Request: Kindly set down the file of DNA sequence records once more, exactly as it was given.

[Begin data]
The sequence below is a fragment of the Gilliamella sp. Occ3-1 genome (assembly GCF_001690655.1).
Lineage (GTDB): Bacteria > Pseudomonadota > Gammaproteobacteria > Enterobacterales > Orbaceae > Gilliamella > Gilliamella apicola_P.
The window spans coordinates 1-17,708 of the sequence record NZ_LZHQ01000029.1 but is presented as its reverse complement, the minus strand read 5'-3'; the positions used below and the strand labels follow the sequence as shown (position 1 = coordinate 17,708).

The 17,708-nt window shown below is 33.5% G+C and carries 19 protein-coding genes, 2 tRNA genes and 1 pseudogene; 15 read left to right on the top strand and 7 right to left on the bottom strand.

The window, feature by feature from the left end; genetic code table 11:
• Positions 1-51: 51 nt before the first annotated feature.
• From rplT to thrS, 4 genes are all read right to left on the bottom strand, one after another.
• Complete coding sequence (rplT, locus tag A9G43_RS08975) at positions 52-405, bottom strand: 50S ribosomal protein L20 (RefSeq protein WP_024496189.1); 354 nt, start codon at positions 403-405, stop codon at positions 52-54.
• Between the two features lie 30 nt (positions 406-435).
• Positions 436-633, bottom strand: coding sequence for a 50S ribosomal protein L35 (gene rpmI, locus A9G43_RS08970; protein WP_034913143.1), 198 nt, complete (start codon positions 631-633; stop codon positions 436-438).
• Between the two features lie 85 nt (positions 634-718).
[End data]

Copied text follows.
The sequence below is a fragment of the Gilliamella sp. Occ3-1 genome (assembly GCF_001690655.1).
Lineage (GTDB): Bacteria > Pseudomonadota > Gammaproteobacteria > Enterobacterales > Orbaceae > Gilliamella > Gilliamella apicola_P.
The window spans coordinates 1-17,708 of the sequence record NZ_LZHQ01000029.1 but is presented as its reverse complement, the minus strand read 5'-3'; the positions used below and the strand labels follow the sequence as shown (position 1 = coordinate 17,708).

The 17,708-nt window shown below is 33.5% G+C and carries 19 protein-coding genes, 2 tRNA genes and 1 pseudogene; 15 read left to right on the top strand and 7 right to left on the bottom strand.

The window, feature by feature from the left end; genetic code table 11:
• Positions 1-51: 51 nt before the first annotated feature.
• From rplT to thrS, 4 genes are all read right to left on the bottom strand, one after another.
• Complete coding sequence (rplT, locus tag A9G43_RS08975) at positions 52-405, bottom strand: 50S ribosomal protein L20 (RefSeq protein WP_024496189.1); 354 nt, start codon at positions 403-405, stop codon at positions 52-54.
• Between the two features lie 30 nt (positions 406-435).
• Positions 436-633, bottom strand: coding sequence for a 50S ribosomal protein L35 (gene rpmI, locus A9G43_RS08970; protein WP_034913143.1), 198 nt, complete (start codon positions 631-633; stop codon positions 436-438).
• Between the two features lie 85 nt (positions 634-718).